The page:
Megafauna are in many cases oversized species related to many of today’s fauna. Australian megafauna includes the giant short-faced kangaroos, the giant monitor lizard and the Diprotodon, Zygomaturus that looked like a giant wombat. As well, a marsupial lion (Thylacoleo carnifex) was found and added to a previously discovered family of extinct carnivorous marsupials. Palaeontologists were able to reconstruct much of the marsupial lion’s skeleton but were missing the hind limbs. As luck would have it, workers at a nearby Naracoorte limestone quarry came across a cavern littered with many fossils during their operations. Work stopped in this section and a recovery team of palaeontologists documented and collected all the fossilised material found in the cavern. Among the specimens recovered were some vertebrae and the hind leg of Thylacoleo carnifex!

Mounds of sediments and fossils. Fossil Cavern Victoria Cave, Naracoorte. Wikipedia.

The fossil finds at Naracoorte were scientifically significant enough for the area to be accepted and listed as a World Heritage site. While these fossils account for the animals that existed during and prior to the arrival of Aboriginal people, particularly the Australian megafauna, fossils found Riversleigh in NW Queensland had mostly formed well before Aboriginal arrival. Up to 1986 early studies found fossils at 30 different sites and these ranged in age from existing 50,000ya to 15 Mya (million years ago): in geological terms from the Pleistocene back to the mid Miocene epochs. However, by 2011 on-going research reported fossil material from 25 Mya, in the Oligocene epoch, and in 2012 fossils had been found in 200 Riversleigh locations. The richest of these sites yielded 35 fossil bat species and another important discovery were Monotreme fossils representing the primordial platypus.

The Australian megafauna become extinct between 60,000 and 40,000 ya and there is considerable debate about what caused their demise. Two major arguments put forward are firstly that the environment was getting drier through climate change so changing the kind of food available to the megafauna. The other argument is that Aboriginal people, the first humans to occupy the country, were changing the environment mainly through burning practices to manage their country and hunting. Of course, megafauna extinction does not have to be one or the other of these factors and it is likely that both climate change and the Aboriginal practices contributed but not necessarily in equal proportions.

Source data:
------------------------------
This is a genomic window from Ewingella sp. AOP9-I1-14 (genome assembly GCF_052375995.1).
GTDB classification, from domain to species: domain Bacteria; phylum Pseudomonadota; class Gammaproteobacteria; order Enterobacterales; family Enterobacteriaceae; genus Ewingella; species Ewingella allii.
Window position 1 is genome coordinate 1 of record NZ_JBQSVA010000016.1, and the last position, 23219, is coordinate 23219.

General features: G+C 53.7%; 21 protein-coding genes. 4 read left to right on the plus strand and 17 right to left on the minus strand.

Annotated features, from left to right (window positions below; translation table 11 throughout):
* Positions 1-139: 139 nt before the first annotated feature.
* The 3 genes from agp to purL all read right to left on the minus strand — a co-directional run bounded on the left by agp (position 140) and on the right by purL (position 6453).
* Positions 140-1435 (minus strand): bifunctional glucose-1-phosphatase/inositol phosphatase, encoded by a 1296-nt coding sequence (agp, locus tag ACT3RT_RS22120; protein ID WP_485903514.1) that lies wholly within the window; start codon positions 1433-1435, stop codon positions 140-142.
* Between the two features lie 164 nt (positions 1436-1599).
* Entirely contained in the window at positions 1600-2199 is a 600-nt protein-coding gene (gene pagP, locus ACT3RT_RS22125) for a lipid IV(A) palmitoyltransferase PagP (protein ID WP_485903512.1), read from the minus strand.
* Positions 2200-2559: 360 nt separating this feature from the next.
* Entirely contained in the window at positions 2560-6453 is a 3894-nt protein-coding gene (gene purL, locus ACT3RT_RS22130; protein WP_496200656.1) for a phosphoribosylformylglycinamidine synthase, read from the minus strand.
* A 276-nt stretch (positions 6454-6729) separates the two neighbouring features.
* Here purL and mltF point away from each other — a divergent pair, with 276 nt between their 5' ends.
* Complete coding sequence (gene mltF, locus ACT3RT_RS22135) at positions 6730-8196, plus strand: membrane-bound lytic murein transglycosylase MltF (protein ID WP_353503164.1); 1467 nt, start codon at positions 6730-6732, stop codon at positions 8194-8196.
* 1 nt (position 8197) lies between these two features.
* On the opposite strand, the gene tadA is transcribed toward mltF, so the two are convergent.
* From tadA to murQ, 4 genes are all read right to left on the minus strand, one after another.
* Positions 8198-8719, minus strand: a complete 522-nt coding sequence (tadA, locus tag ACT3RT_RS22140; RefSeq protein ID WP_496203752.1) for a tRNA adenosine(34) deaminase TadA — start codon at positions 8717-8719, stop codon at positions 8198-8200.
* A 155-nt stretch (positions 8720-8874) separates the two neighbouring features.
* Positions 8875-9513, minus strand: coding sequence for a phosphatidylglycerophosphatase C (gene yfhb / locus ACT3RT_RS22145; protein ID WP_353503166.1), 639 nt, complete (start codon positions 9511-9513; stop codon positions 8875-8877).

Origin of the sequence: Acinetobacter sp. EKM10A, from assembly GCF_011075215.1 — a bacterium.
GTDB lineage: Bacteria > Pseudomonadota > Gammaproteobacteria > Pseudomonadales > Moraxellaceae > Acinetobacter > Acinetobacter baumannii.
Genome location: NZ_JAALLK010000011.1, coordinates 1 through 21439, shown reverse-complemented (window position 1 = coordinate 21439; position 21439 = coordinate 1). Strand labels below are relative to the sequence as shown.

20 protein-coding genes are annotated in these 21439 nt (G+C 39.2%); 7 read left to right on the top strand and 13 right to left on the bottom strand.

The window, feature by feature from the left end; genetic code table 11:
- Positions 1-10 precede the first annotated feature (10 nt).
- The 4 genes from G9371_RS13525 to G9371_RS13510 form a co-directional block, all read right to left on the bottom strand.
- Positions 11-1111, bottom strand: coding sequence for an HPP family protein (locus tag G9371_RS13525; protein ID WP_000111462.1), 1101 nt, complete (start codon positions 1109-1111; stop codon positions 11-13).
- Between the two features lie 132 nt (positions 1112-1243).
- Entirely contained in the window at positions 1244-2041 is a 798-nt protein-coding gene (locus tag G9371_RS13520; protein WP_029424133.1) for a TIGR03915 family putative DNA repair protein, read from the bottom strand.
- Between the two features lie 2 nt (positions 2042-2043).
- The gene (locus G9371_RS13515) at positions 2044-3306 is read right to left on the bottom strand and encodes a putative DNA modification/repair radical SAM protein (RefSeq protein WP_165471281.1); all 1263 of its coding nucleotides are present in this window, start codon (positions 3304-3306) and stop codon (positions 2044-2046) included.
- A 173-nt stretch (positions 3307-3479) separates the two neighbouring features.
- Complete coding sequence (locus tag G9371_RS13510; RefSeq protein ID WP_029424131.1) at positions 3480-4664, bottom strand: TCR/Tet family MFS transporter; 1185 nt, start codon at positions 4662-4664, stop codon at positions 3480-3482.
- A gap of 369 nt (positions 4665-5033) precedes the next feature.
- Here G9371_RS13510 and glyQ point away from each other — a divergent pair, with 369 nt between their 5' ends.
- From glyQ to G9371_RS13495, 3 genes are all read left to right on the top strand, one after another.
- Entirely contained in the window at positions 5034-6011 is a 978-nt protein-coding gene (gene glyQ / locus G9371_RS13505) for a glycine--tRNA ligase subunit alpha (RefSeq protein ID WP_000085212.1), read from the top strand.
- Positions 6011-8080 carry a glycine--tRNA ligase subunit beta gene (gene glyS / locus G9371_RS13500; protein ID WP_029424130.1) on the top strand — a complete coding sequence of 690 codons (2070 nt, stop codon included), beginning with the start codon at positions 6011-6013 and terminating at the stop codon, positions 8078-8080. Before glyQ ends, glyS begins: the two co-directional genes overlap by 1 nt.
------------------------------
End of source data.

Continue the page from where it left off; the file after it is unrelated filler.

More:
Marsupial Lion skeleton on display in Victoria Cave, Narracoorte

A giant short-faced kangaroo in a diorama, Naracoorte Caves visitor centre

Many of the other animal fossils species were from groups similar to those being found at Naracoorte, but the majority had been living in much wetter environments that supported rainforest and wet sclerophyll forests and the majority had been preserved in limey mud in the bottom of pools. Unlike Narracoorte, the majority of Riversleigh fossils are from the mid Miocene and with exception of protruding bones are mostly ‘entombed’ in limestone rock originating from the limey mud. Before the fossils may be fully exposed the lumps of rock containing them are treated in a weak acetic acid bath to remove the limestone and so release to delicate fossil bones.
In the early days Riversleigh fossil site stood alone but it has now been enclosed within the nearby Lawn Hill National Park and the whole area is now called Boodjamulla National Park. Together Riversleigh and Narracoorte fossil sites have provided palaeontologists and zoologists with a lot of information particularly about the evolution of Mammals and because of their significance were co-listed as a World Heritage Sites in 1994 as Australian Fossil Mammal Sites (Riversleigh / Naracoorte).

Fossil bones and the gizzard stones of a bird embedded in limestone from Riversleigh
Limestone rocks at Riversleigh, the other part of the World Heritage site.